Expert panel explains importance of voting


Photo courtesy of the Legal Studies Institute and the Office of Student Engagement

“Democracy is not a promise,” says legal studies professor Kymberly Jackson. “When we look at our democracy, we see something that is constantly being reevaluated and reshaped.”

Summer Cox, Digital Media Editor

A panel of election experts in October urged AACC students to vote. 

Organized by AACC’s Legal Studies Institute, the Voter Engagement panel featured Special Appeals Court Judge Douglas Nazarian; Maryland Board of Elections Deputy Administrator Nikki Banes Charlson, Vice President of the League of Women Voters Dr. Gail Viamonte, and AACC legal studies professor Kymberly Jackson. 

“Democracy is not a promise,” Jackson said. “When we look at our democracy, we see something that is constantly being reevaluated and reshaped. If we don’t vote, we are not taking advantage of that opportunity to participate…It’s our legacy.” 

Viamonte, an AACC architecture and design graduate, agreed.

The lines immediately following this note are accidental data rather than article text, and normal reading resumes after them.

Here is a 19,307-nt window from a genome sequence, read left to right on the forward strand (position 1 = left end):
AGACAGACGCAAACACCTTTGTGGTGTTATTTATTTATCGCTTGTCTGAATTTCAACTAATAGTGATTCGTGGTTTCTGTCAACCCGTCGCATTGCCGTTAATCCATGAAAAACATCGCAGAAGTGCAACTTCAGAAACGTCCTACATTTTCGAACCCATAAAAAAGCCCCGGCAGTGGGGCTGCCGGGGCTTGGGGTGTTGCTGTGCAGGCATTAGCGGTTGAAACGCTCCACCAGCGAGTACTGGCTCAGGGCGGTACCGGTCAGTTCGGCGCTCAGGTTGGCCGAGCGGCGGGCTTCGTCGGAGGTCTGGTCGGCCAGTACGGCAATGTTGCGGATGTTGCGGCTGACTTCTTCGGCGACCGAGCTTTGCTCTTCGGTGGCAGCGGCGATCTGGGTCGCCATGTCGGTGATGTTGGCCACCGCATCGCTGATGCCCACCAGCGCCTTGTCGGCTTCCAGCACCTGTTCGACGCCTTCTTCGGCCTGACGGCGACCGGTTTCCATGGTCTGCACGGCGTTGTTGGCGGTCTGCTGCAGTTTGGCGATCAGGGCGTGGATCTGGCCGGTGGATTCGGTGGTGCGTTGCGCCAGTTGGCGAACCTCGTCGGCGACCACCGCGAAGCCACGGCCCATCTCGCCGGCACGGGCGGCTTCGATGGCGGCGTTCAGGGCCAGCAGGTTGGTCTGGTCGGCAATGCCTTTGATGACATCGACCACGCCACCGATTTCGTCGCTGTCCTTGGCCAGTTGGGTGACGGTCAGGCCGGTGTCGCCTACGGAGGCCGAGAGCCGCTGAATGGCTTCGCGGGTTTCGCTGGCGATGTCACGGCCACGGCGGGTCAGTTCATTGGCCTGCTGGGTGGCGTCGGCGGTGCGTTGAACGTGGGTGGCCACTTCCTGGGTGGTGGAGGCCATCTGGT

“This is our world, and if we don’t vote we are basically leaving it to others to decide what that world will be for us, as well as everyone else,” she said. 

Nazarian said it’s important for voters to cast ballots not just for president but for other elected officials as well. 

This is the time where you have a voice that people have fought and died for, he said. 

As someone who works in public service, we work for you, and you give us the opportunity to do that. The way you give us that opportunity is to vote.” 

He added: “It’s important to vote for president. It’s important to vote for the elections you see on TV. But when you look down the ballot there are a lot of other offices that are really important to the way you live. It’s easy to say, ‘My vote doesn’t count.’ I live in Baltimore County, and our county executive won his primary by just 17 votes.”  

Panelists also explained Maryland’s voting process and assured the audience that mail-in ballots count. 

“Our online voter lookup will tell you when your ballot has been received and when it’s been counted,” Charlson said. “After the election, we send all of the ballot images to a third party to compare the votes that we have against the votes that they retabulate. That gives us an audit of all of the ballots that have been counte and we post those results on our website.” 

Election Day was Nov. 3.